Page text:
Also Tassie has trout that tail like bonefish in the shallow, tail fully out of the water, and hunting those fish at dawn, kangaroos in the scrub around you is something to behold.

There is a big spread on YTassie in American Angler, but it seems they went too late in the season for the best of the fishing _ and dismissed the skiff fishing in lakes as boring _ which was pretty narrow minded. Yes skiff fishing can be easy if you just fish the water _ but only as boring as doing the same out of a drift boat on a river. But get with a good guide who can help introduce you too sightfishing for individual fish _ I spent a lot of time with my own boat doing that. Some of the Tassie techniques for finding fish on lakes would work extremely well over here, but no-one is doing it.

Anyway enough from me
anyone wants any more info on fishing in Australia post a message or email me

Cheers Steve
 

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Take me!!?? I have been trying to get to that part of the world for the last four years, ever since I met and fished with an Aussi on the North Fork of the Stillie. I dream of clear water and crusing or rising trout in rivers and lakes. Can my dreams come true in Oz. :DUNNO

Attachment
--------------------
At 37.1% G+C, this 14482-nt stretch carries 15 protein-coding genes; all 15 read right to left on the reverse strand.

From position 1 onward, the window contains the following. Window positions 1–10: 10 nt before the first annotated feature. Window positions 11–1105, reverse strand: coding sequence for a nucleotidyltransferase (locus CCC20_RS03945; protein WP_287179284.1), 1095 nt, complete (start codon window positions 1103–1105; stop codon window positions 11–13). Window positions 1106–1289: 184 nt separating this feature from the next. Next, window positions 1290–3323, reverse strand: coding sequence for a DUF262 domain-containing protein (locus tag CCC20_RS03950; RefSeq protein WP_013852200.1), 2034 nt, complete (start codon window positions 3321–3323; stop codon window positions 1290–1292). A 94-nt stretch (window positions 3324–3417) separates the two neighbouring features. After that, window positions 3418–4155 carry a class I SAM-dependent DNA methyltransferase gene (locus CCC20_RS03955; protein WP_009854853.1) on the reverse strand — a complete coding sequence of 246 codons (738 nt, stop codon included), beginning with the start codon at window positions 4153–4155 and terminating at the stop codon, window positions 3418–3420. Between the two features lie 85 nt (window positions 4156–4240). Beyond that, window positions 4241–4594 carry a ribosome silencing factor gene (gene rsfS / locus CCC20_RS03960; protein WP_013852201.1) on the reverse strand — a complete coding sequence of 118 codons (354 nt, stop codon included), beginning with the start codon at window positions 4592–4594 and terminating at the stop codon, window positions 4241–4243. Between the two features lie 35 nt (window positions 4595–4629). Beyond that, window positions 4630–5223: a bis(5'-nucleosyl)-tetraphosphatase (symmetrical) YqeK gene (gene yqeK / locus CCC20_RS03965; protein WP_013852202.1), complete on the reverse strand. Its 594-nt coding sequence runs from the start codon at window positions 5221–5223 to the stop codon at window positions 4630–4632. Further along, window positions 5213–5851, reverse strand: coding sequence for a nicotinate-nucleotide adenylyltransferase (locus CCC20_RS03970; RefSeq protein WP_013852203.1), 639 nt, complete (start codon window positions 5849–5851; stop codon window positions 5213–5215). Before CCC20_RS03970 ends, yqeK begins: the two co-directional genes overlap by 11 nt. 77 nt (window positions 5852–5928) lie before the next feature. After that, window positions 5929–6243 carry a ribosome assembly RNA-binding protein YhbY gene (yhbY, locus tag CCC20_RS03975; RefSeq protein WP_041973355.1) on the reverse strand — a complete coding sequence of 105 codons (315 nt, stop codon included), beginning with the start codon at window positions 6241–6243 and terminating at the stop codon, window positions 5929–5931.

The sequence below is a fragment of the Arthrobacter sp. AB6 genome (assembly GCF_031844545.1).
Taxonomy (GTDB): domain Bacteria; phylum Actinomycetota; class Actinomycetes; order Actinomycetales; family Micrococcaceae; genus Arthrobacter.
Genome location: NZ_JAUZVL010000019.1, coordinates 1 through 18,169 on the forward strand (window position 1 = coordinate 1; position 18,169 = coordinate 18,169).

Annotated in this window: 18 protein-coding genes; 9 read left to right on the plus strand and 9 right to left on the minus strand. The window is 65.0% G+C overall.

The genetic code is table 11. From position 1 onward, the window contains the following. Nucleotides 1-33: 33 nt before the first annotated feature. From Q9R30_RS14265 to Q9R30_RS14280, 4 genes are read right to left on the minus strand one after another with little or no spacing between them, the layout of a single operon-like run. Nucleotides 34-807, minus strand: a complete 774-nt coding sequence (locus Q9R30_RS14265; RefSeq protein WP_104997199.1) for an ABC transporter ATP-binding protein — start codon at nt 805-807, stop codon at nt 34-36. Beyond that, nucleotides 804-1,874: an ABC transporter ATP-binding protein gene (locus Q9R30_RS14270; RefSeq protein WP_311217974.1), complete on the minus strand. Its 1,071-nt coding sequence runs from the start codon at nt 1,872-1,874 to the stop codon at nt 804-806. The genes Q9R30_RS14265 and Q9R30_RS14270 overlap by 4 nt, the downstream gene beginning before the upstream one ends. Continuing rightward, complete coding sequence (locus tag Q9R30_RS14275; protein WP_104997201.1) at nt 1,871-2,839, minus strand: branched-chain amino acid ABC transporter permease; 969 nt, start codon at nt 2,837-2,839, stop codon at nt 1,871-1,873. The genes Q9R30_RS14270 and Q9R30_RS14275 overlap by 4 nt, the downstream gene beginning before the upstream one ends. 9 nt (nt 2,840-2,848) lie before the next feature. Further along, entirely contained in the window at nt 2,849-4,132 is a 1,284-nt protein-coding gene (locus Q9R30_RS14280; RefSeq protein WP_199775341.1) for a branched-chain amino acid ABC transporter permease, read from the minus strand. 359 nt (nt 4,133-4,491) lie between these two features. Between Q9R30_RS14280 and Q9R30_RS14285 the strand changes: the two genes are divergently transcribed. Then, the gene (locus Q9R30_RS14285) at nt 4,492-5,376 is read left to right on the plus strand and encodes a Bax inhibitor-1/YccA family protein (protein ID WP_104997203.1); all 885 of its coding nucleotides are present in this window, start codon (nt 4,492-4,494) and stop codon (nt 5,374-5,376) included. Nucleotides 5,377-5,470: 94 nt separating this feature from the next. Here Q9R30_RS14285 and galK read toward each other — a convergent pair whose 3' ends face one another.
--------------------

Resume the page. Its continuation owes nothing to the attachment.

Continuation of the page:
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I fished the Australia countryside outside of Melbourne with a great "Bloke". This was the backup plan when guide in Tasmania overbooked and cancelled me. I was very much pleased with the outcoume. The guided trip we did cost $200 US for two full days, breakfast and lunch each day and living quarters for the night (sleeping bag in the sheep shearers quaters at a great little ranch)

These blokes were so incredibly cordial they took us out to a private steak dinner at the conclusion of our trip. Incredible.

Oh yes, the fishing was superb. The browns there grow an avg., yes avg. three pounds per year. We caught lots on damselfly patterns.

Read 'Year of the Angler' by Steve Raymond if you can't fish much. Almost as good as the real thing.
 

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Discussion Starter · #7 ·
Gday, glad to see some interest in Aussie fishing, something for all tastes there.